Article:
FIG. 5 further illustrates attitude steering according to the present invention, showing the spacecraft in-orbit geometry in a typical highly inclined orbit where LMSS is provided to a coverage region in the Northern hemisphere. As shown in FIG. 5, to provide antenna pointing to the coverage region, the antenna boresight tracks a commanded attitude represented by the 3×3 transformation matrix expressed below in Equation (1):
T c =T φ T θ T ENP  (1)

In Equation (1), Tφ is the roll correction matrix, Tθ is the pitch correction matrix, and TENP is the Equatorial Nadir Pointing (“ENP”) matrix. Antenna pointing is accomplished by a combination of spacecraft body steering and antenna boresight steering, as described more fully below.

The matrix TENP describes the nominal spacecraft body pointing direction in inertial space in the absence of additional body pointing corrections, and is expressed below in Equation (2):
T ENP =[X i Y i Z i]  (2)

In Equation (2), Zi is the inertial frame earth pole axis vector, and vectors Xi and Yi are expressed by Equation (3), below:

Y i = Z i × N Z i × N X i = Y i × Z i Y i × Z i ( 3 )

In Equation (3), N is the inertial frame spacecraft Nadir vector. Aligning the body frame with the inertial attitude represented by TENP causes the spacecraft yaw/roll plane to remain parallel to Earth equatorial plane and the spacecraft pitch axis to remain aligned with Earth pole axis. The Nadir vector remains in the spacecraft yaw/pitch plane, and when the spacecraft crosses the equator, the Nadir vector is aligned with the spacecraft yaw axis. As can be seen from FIG. 5, the ENP pointing strategy results in sun angles within ±23.5° , which are compatible with existing GEO spacecraft designs.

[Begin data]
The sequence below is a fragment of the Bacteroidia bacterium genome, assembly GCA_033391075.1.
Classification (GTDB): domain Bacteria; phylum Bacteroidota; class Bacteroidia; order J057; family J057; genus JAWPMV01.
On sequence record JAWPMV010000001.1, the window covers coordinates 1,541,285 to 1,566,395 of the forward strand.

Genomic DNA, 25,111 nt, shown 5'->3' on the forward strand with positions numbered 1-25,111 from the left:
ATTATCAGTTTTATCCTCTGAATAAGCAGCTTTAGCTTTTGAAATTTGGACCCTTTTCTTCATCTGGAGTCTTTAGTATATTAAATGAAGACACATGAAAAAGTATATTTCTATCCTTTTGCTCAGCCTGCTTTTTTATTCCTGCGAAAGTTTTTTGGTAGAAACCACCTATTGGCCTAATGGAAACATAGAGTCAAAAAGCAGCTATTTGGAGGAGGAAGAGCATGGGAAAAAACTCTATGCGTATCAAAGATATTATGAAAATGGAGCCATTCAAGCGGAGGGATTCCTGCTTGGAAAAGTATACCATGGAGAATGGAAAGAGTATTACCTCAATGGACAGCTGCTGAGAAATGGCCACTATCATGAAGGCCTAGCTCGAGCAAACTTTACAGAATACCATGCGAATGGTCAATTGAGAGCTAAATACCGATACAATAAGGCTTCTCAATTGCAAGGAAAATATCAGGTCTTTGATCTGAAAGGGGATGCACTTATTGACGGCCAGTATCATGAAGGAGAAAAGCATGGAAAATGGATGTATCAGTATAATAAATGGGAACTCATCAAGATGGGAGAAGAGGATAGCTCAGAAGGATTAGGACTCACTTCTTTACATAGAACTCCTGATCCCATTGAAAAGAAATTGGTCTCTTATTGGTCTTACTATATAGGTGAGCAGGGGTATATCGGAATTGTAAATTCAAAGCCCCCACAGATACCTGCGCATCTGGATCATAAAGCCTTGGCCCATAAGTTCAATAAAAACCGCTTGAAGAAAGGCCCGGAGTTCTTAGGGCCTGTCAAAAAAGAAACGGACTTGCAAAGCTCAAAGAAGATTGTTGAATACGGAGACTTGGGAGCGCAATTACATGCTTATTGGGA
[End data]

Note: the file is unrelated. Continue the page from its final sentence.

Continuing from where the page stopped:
Starting from the ENP attitude, as the spacecraft orbital position changes, antenna pointing is accomplished by commanding the spacecraft body and antenna pointing offsets represented by the matrices of Equation (4):

T ϕ = [ cos ϕ 0 - sin ϕ 0 1 0 sin ϕ cos ϕ ] T θ = [ cos θ sin θ 0 - sin θ cos θ 0 0 0 1 ] ( 4 )

In Equation (4), pitch and roll angles θ, φ are as expressed below in Equation (5):

θ = tan - 1 ( Y i · V t X i · V t ) ϕ = - sin - 1 ( Z i · V t ) ( 5 )

In Equation (5), Vt is a unit vector from the spacecraft to a specified location on Earth's surface in the coverage region, such that the antenna remains correctly pointed. Vt, for example, could be the sub-satellite point when the spacecraft is at orbit apogee. The pitch correction is generally implemented as a spacecraft body rotation from the ENP attitude, and does not impact the sun angles from the spacecraft yaw/roll plane. The roll rotation is generally implemented as a combination of body and antenna pointing corrections, as expressed in Equation (6):
φ=φbφa  (6)

The body and antenna roll corrections φb and φa may be determined in any number of ways, depending on the maximum allowable antenna roll scan angle range or the allowable sun angles from the spacecraft yaw/roll plane. One method for partitioning the offsets based on the maximum antenna scan angle Δφscan is